Corina Zalace, Niceville, Florida
Adapt! You must adapt! It is something I had to learn over the past 71 years since contracting polio at the age of two. I became a master at adapting, usually enjoying the challenge. Then the Covid pandemic hit, and my very active lifestyle came to a screeching halt. I had been confined to a wheelchair since 1986 because of my childhood polio, but that had never stopped me from being out and about, driving my lift-equipped van with hand controls everywhere there were roads – and some places where there were just dirt trails.
But no more. My classes closed, and I had to give up my college studies to become a licensed art therapist. I was teaching art to adults and children. That had to stop. Covid definitely put a damper on my life.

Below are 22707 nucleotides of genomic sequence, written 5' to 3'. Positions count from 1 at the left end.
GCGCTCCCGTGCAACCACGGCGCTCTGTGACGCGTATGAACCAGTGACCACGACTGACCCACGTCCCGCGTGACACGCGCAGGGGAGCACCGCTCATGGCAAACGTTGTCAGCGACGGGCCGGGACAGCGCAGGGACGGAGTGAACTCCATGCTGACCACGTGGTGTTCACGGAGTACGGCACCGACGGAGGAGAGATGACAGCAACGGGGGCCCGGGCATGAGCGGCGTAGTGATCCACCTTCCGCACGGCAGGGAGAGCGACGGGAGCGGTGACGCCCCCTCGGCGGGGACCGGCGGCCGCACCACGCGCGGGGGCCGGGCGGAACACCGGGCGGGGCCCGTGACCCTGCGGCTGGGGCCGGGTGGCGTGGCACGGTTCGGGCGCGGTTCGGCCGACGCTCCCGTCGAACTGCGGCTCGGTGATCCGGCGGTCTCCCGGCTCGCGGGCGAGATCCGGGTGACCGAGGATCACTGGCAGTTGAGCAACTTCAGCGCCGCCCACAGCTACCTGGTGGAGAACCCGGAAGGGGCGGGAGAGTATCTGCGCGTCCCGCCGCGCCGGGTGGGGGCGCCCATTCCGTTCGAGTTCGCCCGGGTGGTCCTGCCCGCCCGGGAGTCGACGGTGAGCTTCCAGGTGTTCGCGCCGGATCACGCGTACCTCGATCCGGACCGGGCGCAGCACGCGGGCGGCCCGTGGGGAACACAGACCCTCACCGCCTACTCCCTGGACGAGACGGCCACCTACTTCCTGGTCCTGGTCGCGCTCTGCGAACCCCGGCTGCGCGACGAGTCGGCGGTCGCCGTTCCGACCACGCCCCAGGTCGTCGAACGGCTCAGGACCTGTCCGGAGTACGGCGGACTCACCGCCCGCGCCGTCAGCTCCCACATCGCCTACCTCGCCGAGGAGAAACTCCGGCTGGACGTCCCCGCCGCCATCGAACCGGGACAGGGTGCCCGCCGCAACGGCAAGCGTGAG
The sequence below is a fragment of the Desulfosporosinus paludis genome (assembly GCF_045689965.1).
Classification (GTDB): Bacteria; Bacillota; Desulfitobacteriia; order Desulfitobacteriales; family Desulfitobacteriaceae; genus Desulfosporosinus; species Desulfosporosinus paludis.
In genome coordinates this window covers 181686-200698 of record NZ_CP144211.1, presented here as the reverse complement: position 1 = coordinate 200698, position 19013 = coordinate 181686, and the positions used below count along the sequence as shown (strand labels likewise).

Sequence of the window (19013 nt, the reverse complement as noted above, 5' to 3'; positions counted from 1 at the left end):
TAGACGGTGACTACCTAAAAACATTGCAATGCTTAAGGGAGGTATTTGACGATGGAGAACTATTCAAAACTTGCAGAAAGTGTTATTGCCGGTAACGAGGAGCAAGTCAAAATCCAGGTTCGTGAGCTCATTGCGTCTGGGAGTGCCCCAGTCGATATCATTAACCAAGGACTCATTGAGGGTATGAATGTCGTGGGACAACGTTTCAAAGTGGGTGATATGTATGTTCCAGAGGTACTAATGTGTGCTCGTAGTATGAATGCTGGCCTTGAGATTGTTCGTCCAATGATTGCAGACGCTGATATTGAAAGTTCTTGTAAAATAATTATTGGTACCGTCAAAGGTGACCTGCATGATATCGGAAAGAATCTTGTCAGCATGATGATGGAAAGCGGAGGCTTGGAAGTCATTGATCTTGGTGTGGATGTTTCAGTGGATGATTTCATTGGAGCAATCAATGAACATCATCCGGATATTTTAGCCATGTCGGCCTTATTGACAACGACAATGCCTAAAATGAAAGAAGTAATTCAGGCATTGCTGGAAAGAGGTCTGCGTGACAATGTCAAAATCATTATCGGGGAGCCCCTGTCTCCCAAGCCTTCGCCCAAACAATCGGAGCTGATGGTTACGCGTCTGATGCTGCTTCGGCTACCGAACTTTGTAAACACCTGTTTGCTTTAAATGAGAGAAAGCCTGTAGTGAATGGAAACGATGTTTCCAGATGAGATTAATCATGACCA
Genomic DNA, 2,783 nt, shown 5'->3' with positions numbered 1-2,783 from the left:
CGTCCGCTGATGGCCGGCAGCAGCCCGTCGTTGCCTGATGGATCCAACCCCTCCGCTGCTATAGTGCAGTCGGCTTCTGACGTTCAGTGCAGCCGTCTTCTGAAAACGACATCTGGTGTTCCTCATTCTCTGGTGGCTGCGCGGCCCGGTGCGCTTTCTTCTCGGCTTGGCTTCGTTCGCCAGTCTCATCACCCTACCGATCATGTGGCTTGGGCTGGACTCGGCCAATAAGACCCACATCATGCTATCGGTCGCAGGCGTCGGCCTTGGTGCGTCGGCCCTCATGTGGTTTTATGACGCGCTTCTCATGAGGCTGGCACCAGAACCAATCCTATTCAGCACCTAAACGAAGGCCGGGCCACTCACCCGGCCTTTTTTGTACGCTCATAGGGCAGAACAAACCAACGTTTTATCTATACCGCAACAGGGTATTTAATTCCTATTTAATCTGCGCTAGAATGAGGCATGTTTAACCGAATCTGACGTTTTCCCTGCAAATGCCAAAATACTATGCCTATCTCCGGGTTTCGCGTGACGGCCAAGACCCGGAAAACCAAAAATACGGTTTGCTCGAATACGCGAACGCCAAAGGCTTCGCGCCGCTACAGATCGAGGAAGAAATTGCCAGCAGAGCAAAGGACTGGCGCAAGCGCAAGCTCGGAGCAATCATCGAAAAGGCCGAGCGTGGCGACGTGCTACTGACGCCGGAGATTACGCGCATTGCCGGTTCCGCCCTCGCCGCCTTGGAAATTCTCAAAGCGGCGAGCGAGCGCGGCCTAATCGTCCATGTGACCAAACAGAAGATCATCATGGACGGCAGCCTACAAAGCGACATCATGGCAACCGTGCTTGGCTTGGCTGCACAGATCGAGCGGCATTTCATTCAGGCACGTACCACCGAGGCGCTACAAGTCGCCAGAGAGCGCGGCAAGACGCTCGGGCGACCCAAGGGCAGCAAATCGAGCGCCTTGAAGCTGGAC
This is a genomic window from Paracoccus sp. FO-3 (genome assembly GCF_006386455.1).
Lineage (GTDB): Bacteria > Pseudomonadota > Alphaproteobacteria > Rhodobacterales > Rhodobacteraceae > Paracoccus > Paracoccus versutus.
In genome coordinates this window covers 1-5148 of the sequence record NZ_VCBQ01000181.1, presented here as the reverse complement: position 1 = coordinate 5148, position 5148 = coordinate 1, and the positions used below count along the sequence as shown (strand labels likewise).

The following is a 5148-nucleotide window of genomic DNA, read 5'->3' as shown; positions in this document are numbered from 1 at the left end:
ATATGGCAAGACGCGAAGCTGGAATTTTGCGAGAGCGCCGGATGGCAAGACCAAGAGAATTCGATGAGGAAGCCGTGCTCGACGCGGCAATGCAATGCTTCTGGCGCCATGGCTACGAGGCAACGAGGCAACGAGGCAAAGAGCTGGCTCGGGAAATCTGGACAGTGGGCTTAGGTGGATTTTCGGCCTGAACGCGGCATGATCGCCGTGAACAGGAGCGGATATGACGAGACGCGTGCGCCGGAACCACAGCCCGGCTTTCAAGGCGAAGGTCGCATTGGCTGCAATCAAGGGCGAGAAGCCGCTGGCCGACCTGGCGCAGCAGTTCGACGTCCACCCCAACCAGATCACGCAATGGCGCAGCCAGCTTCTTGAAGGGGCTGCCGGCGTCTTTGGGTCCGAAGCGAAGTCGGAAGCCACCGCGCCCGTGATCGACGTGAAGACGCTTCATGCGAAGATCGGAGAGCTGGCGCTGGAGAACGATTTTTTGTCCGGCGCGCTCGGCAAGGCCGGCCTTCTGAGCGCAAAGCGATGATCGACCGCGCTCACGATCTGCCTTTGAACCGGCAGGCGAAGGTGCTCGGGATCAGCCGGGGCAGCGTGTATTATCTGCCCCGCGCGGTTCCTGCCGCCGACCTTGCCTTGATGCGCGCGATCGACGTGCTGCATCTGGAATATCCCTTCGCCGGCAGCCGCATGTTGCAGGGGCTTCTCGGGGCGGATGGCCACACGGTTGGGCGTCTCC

So, I had to go back – back to adapting to new situations. Spending hours at home away from friends and other people was challenging. My brain went back into adapting mode again. I began talking more on the phone with family and friends, which always brought joy to my heart. Yet, that did not fill all the time I had to spend at home.
I still had so much free time at home. I had to do something. First, I saw my stacks of books around the house, waiting to be read. So, I began reading, and read until I had finished them all over the course of the next year. I also love to puzzle. And I love working on my art. To be able to draw and paint became a huge emotional release for me. My biggest advantage every day was that I had married my best friend. We spent hours every day helping each other with our projects, planning new ones, reading together or just enjoying each other’s company. As for exercise, taking my service dog out and pushing my wheelchair outside in the fresh air boosted my spirits. Yes, it was a challenging time, but I am so grateful how polio in my early years taught me to enjoy being an adaptable and flexible person.